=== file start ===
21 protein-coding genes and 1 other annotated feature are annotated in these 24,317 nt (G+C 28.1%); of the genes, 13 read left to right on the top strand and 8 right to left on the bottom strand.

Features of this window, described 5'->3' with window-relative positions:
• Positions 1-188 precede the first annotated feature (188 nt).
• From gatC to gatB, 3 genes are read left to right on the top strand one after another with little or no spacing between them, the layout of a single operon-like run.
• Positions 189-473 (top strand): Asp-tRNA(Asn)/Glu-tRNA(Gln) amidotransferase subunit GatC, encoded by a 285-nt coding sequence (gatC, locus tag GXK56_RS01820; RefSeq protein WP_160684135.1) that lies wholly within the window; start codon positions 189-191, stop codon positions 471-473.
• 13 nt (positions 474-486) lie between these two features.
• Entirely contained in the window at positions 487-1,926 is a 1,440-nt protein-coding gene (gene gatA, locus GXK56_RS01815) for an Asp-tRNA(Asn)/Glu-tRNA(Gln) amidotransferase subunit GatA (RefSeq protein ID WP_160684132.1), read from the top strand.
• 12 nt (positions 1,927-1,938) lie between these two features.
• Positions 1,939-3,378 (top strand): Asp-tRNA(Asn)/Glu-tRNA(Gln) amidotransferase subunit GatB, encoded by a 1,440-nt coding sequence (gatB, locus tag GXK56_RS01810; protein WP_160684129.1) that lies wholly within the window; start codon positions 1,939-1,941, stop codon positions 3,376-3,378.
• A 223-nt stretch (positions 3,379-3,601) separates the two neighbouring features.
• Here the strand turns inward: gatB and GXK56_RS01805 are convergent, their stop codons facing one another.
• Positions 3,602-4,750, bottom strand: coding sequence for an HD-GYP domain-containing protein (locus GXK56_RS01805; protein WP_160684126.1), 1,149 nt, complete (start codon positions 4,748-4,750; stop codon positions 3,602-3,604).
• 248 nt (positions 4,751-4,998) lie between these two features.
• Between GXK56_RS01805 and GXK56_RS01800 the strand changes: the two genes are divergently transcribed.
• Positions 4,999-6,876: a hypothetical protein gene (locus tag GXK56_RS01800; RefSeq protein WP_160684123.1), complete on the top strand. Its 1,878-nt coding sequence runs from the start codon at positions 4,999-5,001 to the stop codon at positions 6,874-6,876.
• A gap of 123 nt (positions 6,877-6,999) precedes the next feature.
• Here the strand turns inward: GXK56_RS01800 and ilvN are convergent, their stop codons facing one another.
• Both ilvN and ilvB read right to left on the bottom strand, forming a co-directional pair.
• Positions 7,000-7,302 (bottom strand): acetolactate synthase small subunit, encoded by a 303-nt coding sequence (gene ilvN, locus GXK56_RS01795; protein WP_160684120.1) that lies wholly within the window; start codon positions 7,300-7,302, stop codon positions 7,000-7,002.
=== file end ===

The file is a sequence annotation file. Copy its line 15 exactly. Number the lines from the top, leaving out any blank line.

• Positions 4,999-6,876: a hypothetical protein gene (locus tag GXK56_RS01800; RefSeq protein WP_160684123.1), complete on the top strand. Its 1,878-nt coding sequence runs from the start codon at positions 4,999-5,001 to the stop codon at positions 6,874-6,876.